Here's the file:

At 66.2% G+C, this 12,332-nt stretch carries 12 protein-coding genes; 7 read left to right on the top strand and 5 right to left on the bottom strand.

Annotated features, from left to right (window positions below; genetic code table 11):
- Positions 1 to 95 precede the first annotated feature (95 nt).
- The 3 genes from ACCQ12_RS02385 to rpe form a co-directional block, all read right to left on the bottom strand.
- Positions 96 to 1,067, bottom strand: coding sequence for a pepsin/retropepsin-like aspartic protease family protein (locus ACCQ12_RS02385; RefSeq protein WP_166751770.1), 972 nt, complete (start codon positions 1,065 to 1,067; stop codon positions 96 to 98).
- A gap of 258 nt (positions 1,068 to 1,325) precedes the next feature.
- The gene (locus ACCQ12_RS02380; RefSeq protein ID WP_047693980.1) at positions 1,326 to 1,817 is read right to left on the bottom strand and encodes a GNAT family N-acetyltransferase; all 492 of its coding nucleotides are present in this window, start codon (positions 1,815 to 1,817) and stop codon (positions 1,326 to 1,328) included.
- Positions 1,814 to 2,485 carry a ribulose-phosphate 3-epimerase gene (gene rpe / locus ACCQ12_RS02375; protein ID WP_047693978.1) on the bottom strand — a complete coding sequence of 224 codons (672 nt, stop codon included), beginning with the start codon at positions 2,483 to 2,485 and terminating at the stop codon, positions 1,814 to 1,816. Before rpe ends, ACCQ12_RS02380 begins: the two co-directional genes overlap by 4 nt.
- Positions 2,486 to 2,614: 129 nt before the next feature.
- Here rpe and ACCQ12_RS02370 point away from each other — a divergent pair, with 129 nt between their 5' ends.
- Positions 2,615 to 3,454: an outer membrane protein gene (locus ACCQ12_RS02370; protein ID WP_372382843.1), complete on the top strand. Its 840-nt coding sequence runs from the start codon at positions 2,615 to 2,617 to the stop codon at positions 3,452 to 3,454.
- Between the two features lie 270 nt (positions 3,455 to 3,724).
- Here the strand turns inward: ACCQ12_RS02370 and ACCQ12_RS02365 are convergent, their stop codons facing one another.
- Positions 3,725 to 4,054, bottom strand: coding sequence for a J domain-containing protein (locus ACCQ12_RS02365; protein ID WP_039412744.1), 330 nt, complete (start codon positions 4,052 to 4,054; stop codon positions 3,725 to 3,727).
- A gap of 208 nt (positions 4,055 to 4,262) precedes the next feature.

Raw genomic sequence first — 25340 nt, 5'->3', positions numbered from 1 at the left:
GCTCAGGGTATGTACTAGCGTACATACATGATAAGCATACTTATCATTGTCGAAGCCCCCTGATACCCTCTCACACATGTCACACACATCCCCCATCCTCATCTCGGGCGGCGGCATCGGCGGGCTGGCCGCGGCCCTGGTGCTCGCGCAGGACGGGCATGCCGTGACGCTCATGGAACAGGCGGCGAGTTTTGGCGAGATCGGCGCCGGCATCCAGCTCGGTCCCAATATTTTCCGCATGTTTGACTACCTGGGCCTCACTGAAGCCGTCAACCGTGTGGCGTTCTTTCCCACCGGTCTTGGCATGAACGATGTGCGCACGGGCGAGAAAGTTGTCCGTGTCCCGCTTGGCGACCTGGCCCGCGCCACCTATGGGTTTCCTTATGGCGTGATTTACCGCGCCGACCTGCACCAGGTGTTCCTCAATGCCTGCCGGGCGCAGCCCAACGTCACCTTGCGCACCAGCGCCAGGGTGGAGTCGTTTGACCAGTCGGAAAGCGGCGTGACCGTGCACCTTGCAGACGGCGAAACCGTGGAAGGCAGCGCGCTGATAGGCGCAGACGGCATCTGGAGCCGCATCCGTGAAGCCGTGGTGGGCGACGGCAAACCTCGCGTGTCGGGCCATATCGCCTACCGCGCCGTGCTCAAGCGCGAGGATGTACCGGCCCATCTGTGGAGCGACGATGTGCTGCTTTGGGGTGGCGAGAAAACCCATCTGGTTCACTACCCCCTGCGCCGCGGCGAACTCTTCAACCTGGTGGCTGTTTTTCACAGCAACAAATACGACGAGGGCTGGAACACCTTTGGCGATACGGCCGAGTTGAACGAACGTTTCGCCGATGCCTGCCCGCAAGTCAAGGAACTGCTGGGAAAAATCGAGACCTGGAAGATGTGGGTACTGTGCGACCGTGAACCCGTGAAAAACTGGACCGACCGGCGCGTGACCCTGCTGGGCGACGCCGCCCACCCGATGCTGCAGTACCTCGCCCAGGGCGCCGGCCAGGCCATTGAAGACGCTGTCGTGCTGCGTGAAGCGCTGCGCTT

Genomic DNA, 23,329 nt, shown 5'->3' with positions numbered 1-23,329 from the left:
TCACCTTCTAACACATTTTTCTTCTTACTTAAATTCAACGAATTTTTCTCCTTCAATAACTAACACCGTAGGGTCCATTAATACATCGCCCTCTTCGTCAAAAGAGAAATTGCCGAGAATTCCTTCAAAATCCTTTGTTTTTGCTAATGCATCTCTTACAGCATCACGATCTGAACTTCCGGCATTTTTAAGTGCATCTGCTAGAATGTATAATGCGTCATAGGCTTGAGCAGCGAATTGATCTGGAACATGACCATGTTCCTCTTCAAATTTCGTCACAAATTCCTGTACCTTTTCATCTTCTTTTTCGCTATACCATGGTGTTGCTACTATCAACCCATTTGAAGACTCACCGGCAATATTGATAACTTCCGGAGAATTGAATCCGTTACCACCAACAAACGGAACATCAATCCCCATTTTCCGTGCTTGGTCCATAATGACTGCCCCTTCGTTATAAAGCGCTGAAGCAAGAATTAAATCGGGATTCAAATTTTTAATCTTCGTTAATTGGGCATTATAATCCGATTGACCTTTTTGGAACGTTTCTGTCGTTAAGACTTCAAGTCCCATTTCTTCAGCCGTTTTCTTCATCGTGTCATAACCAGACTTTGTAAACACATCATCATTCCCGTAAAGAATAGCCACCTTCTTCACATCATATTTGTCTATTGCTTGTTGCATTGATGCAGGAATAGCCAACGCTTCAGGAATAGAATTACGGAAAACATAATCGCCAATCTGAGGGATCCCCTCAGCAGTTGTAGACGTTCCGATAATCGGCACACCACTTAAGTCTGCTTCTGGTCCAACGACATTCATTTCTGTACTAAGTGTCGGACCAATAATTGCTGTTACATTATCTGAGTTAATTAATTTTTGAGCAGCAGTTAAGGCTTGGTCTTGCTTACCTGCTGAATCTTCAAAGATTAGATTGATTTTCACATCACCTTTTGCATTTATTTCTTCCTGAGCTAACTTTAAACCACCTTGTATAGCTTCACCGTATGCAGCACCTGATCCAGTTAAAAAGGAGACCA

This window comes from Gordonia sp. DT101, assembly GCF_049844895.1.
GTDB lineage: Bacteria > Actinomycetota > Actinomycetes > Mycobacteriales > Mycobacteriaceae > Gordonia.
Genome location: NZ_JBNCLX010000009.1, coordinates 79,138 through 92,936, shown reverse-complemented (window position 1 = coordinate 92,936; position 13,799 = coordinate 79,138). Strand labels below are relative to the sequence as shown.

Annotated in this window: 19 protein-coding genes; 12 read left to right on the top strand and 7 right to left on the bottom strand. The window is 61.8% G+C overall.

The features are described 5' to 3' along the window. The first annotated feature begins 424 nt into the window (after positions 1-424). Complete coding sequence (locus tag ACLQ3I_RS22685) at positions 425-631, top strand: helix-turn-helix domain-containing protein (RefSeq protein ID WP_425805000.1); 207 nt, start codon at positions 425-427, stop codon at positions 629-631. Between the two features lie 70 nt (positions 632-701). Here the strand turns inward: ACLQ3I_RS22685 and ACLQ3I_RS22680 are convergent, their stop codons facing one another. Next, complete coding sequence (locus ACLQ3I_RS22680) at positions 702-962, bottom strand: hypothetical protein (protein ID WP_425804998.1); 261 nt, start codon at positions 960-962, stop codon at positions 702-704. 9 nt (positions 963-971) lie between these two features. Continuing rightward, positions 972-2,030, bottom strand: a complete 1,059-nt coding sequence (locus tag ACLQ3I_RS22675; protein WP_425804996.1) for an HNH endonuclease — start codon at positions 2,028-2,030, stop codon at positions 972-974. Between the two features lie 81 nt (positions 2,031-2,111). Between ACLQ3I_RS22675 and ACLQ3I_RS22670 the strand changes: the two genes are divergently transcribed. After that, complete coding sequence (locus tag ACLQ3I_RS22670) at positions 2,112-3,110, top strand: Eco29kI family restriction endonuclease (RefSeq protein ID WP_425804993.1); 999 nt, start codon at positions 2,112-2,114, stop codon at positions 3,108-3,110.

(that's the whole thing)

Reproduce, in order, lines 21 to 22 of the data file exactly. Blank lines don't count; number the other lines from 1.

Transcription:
GTDB lineage: Bacteria > Actinomycetota > Actinomycetes > Mycobacteriales > Mycobacteriaceae > Gordonia.
Genome location: NZ_JBNCLX010000009.1, coordinates 79,138 through 92,936, shown reverse-complemented (window position 1 = coordinate 92,936; position 13,799 = coordinate 79,138). Strand labels below are relative to the sequence as shown.